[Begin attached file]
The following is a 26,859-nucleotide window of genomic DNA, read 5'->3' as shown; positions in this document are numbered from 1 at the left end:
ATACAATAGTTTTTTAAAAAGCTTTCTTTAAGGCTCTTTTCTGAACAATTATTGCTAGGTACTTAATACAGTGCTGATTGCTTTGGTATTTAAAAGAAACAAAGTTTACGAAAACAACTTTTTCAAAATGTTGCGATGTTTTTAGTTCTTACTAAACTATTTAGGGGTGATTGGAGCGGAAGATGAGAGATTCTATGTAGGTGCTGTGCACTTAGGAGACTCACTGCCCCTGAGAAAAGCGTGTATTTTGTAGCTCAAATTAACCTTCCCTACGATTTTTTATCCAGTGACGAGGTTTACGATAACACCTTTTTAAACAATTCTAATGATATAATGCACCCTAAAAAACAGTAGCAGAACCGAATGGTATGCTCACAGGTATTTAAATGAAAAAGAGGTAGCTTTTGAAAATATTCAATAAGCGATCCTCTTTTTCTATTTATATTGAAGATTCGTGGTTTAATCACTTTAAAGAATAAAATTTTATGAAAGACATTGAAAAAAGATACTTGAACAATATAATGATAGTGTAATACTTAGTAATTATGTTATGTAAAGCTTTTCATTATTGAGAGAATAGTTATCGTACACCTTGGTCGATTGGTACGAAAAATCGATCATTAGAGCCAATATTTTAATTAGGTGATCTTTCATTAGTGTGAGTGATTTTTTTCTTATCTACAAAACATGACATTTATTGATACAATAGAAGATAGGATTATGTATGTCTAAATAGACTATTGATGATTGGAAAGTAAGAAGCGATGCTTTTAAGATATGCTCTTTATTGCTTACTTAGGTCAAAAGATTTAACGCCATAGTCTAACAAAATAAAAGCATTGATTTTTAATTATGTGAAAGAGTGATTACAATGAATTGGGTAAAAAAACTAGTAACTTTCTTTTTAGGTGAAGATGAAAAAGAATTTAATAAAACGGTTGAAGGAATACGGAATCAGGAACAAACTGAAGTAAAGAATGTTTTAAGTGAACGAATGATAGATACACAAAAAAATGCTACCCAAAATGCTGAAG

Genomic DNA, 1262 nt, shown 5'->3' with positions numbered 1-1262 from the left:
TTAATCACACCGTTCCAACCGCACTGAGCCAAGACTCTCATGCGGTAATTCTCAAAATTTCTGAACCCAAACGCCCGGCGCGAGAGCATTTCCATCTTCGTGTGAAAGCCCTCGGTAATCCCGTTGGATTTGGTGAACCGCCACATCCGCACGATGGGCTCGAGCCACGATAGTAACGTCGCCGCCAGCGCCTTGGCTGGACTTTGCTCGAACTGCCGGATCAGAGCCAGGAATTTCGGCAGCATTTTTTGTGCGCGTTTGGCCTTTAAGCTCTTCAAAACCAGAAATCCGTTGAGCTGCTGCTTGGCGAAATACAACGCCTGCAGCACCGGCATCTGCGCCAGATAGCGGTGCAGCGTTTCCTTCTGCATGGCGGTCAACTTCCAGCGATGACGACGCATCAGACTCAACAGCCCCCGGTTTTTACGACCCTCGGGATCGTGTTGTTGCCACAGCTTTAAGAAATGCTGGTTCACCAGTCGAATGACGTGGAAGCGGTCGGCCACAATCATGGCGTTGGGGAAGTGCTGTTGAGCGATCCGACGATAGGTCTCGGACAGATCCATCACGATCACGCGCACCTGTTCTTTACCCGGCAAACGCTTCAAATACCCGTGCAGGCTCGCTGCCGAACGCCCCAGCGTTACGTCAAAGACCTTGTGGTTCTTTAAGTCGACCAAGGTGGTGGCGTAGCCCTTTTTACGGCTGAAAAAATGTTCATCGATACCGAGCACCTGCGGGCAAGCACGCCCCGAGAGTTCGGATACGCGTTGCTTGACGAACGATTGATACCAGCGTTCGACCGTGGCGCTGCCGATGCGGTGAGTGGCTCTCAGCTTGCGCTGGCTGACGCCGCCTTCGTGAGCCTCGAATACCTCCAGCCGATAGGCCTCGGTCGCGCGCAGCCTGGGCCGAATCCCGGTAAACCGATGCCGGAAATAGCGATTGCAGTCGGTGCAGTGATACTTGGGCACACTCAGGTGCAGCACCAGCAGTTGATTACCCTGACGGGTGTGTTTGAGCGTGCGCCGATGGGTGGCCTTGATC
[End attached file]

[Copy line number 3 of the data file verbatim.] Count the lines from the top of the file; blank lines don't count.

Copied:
Genomic DNA, 1262 nt, shown 5'->3' with positions numbered 1-1262 from the left: